6993 Scott Gibson & his “dream team” nailing any challenge that comes their way

Caption: GPD – Dream Team L-R: Mark Boycott, 6993 Scott Gibson, Colin Roberts, and Scott Gales head up the award-winning, Ottawa-based industrial design company Gibson Product Design, which has worked with some of the biggest names in consumer electronics.

Ed Note: 6993 Scott Gibson has always been a maker of things. “If I wasn’t making objects, I was making music. I’m sure my RMC classmates remember me that way.”

Graduating in 1966, Scott served as a search & rescue navigator on 440 Squadron at CFB Winnipeg, but soon felt the urge to follow what he describes as his true calling – to be an Industrial Designer. After studies at Illinois Institute of Technology and later in the UK at the Royal College of Art, along with experience as a designer at Bell-Northern Research and Mitel Corporation, Scott established his own consultancy in Ottawa. These days, Gibson Product Design is seen as a key resource for commercializing technology innovation in Canada and beyond.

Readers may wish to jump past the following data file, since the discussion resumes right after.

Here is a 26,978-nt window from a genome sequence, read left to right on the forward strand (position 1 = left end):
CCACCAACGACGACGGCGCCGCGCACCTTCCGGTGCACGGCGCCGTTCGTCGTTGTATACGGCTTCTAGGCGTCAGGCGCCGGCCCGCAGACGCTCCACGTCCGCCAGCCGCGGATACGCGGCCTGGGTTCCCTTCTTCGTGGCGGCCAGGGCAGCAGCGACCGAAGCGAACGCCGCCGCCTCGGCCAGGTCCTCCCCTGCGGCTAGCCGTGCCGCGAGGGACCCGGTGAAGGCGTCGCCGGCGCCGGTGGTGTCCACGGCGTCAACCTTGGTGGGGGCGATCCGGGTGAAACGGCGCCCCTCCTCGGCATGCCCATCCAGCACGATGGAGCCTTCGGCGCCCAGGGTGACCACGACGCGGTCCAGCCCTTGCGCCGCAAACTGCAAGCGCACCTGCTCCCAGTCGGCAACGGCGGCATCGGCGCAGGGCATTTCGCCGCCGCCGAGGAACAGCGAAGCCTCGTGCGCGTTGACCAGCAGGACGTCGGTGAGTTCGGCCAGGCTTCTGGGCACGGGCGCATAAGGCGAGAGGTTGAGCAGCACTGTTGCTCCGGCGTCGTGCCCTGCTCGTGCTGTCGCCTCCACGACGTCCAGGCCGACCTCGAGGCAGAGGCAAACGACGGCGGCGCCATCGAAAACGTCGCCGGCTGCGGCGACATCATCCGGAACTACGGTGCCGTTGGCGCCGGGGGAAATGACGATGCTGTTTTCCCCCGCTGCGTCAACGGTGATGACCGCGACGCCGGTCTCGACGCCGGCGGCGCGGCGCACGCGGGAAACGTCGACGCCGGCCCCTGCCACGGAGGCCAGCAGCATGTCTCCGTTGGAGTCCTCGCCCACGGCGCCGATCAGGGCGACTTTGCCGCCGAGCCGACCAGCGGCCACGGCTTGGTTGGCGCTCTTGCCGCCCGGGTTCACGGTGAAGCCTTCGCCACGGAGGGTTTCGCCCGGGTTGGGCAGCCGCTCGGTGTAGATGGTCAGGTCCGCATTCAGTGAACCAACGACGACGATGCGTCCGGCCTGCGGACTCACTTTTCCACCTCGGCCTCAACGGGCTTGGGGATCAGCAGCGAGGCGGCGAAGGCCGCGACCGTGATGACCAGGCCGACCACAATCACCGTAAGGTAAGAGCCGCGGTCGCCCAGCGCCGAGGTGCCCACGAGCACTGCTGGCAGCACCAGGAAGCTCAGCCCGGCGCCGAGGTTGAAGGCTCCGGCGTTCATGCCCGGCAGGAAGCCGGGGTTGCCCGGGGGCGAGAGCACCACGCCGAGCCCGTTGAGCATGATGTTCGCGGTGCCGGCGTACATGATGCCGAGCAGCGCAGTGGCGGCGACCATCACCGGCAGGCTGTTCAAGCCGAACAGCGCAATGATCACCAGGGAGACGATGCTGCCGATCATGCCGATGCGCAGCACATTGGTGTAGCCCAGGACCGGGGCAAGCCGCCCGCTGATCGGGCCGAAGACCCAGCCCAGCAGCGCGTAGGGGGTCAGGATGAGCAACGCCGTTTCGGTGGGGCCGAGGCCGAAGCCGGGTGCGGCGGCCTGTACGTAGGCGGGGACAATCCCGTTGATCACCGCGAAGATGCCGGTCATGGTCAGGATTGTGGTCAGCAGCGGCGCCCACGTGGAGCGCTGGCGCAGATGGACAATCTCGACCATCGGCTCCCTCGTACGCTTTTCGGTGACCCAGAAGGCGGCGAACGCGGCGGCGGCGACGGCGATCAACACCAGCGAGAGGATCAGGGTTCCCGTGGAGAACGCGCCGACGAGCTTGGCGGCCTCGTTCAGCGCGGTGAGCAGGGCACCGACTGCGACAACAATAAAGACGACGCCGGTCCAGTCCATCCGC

In this month’s issue of Wifi Hifi Magazine (www.wifihifi.ca) Publisher John Thomson profiles Scott and his company, reprinted here with permission.

DESIGNED FOR SUCCESS: Scott Gibson, President, Gibson Product Design

As told to John Thomson

The German designer Dieter Rams, who worked for Braun in the 1960s, once said, “Good design is as little design as possible. Good design is what makes a product useful. And great design, is making something memorable and meaningful.” Steve Jobs used to explain design like this: “Some people think design means how a product looks. But if you dig deeper, design is about how it works. It’s about the experience.” Each of us has a sense of what good design means. For Rams, a product either worked or it didn’t. It either sold or it didn’t.

To get a better idea of the importance of design and what makes a product successful, we turned to Scott Gibson, President of Gibson Product Design. From his atelier in Ottawa, Gibson has helped some of the biggest names in consumer electronics come to market.

Scott, tell us about your background.  How did Gibson Product Design come to life, and what were you doing before you started the company?